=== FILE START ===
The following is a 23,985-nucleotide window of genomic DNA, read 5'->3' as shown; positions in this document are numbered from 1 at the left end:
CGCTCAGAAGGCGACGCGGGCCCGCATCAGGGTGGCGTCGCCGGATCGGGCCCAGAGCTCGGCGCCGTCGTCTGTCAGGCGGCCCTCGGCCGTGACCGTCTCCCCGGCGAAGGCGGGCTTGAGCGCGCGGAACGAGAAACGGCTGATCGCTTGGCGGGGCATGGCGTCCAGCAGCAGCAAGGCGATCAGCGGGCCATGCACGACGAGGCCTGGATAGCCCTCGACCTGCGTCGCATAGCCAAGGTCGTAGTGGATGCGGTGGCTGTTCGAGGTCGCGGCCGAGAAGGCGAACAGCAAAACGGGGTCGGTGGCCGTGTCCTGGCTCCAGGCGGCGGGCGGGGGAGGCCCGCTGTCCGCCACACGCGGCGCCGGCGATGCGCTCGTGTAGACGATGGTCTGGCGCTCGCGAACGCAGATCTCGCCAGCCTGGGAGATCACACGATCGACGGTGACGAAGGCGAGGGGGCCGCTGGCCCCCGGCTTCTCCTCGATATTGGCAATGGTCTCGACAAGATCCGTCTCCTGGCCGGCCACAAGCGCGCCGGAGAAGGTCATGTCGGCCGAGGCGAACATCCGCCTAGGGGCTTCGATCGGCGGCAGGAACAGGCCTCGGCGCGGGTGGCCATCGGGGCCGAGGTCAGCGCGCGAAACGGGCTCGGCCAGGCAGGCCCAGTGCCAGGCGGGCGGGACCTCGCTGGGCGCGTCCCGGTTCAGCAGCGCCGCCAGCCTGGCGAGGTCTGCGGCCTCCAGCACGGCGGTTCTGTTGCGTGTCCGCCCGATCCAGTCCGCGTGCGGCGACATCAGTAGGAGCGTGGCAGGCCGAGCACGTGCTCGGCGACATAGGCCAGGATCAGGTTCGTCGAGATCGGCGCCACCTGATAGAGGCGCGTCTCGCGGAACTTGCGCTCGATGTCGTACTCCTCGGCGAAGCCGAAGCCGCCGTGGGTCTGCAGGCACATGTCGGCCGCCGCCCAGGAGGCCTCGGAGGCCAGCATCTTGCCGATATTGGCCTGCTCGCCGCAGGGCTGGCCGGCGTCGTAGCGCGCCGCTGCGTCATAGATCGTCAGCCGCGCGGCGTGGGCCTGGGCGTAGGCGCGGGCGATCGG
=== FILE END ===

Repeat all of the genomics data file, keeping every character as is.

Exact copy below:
The following is a 23,985-nucleotide window of genomic DNA, read 5'->3' as shown; positions in this document are numbered from 1 at the left end:
CGCTCAGAAGGCGACGCGGGCCCGCATCAGGGTGGCGTCGCCGGATCGGGCCCAGAGCTCGGCGCCGTCGTCTGTCAGGCGGCCCTCGGCCGTGACCGTCTCCCCGGCGAAGGCGGGCTTGAGCGCGCGGAACGAGAAACGGCTGATCGCTTGGCGGGGCATGGCGTCCAGCAGCAGCAAGGCGATCAGCGGGCCATGCACGACGAGGCCTGGATAGCCCTCGACCTGCGTCGCATAGCCAAGGTCGTAGTGGATGCGGTGGCTGTTCGAGGTCGCGGCCGAGAAGGCGAACAGCAAAACGGGGTCGGTGGCCGTGTCCTGGCTCCAGGCGGCGGGCGGGGGAGGCCCGCTGTCCGCCACACGCGGCGCCGGCGATGCGCTCGTGTAGACGATGGTCTGGCGCTCGCGAACGCAGATCTCGCCAGCCTGGGAGATCACACGATCGACGGTGACGAAGGCGAGGGGGCCGCTGGCCCCCGGCTTCTCCTCGATATTGGCAATGGTCTCGACAAGATCCGTCTCCTGGCCGGCCACAAGCGCGCCGGAGAAGGTCATGTCGGCCGAGGCGAACATCCGCCTAGGGGCTTCGATCGGCGGCAGGAACAGGCCTCGGCGCGGGTGGCCATCGGGGCCGAGGTCAGCGCGCGAAACGGGCTCGGCCAGGCAGGCCCAGTGCCAGGCGGGCGGGACCTCGCTGGGCGCGTCCCGGTTCAGCAGCGCCGCCAGCCTGGCGAGGTCTGCGGCCTCCAGCACGGCGGTTCTGTTGCGTGTCCGCCCGATCCAGTCCGCGTGCGGCGACATCAGTAGGAGCGTGGCAGGCCGAGCACGTGCTCGGCGACATAGGCCAGGATCAGGTTCGTCGAGATCGGCGCCACCTGATAGAGGCGCGTCTCGCGGAACTTGCGCTCGATGTCGTACTCCTCGGCGAAGCCGAAGCCGCCGTGGGTCTGCAGGCACATGTCGGCCGCCGCCCAGGAGGCCTCGGAGGCCAGCATCTTGCCGATATTGGCCTGCTCGCCGCAGGGCTGGCCGGCGTCGTAGCGCGCCGCTGCGTCATAGATCGTCAGCCGCGCGGCGTGGGCCTGGGCGTAGGCGCGGGCGATCGG